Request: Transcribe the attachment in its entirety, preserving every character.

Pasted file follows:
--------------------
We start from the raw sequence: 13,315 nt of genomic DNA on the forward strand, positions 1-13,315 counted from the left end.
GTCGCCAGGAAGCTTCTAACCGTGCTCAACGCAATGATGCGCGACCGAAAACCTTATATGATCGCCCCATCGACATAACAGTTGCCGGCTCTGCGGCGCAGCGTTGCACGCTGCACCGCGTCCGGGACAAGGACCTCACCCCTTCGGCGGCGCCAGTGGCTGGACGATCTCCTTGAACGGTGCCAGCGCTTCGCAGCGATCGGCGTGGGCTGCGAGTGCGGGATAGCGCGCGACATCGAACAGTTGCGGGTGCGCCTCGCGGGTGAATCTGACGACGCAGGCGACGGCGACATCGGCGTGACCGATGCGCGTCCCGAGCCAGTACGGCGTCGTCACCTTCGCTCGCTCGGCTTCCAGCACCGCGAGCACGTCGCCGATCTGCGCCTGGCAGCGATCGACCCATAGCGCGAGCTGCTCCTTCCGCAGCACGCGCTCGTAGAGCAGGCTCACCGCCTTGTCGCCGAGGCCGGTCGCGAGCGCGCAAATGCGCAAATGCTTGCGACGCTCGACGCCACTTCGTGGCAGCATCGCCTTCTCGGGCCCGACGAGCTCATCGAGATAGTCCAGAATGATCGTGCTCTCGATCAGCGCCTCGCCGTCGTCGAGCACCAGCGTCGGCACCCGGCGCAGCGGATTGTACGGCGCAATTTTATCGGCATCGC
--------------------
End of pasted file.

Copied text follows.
We start from the raw sequence: 13,315 nt of genomic DNA on the forward strand, positions 1-13,315 counted from the left end.
GTCGCCAGGAAGCTTCTAACCGTGCTCAACGCAATGATGCGCGACCGAAAACCTTATATGATCGCCCCATCGACATAACAGTTGCCGGCTCTGCGGCGCAGCGTTGCACGCTGCACCGCGTCCGGGACAAGGACCTCACCCCTTCGGCGGCGCCAGTGGCTGGACGATCTCCTTGAACGGTGCCAGCGCTTCGCAGCGATCGGCGTGGGCTGCGAGTGCGGGATAGCGCGCGACATCGAACAGTTGCGGGTGCGCCTCGCGGGTGAATCTGACGACGCAGGCGACGGCGACATCGGCGTGACCGATGCGCGTCCCGAGCCAGTACGGCGTCGTCACCTTCGCTCGCTCGGCTTCCAGCACCGCGAGCACGTCGCCGATCTGCGCCTGGCAGCGATCGACCCATAGCGCGAGCTGCTCCTTCCGCAGCACGCGCTCGTAGAGCAGGCTCACCGCCTTGTCGCCGAGGCCGGTCGCGAGCGCGCAAATGCGCAAATGCTTGCGACGCTCGACGCCACTTCGTGGCAGCATCGCCTTCTCGGGCCCGACGAGCTCATCGAGATAGTCCAGAATGATCGTGCTCTCGATCAGCGCCTCGCCGTCGTCGAGCACCAGCGTCGGCACCCGGCGCAGCGGATTGTACGGCGCAATTTTATCGGCATCGC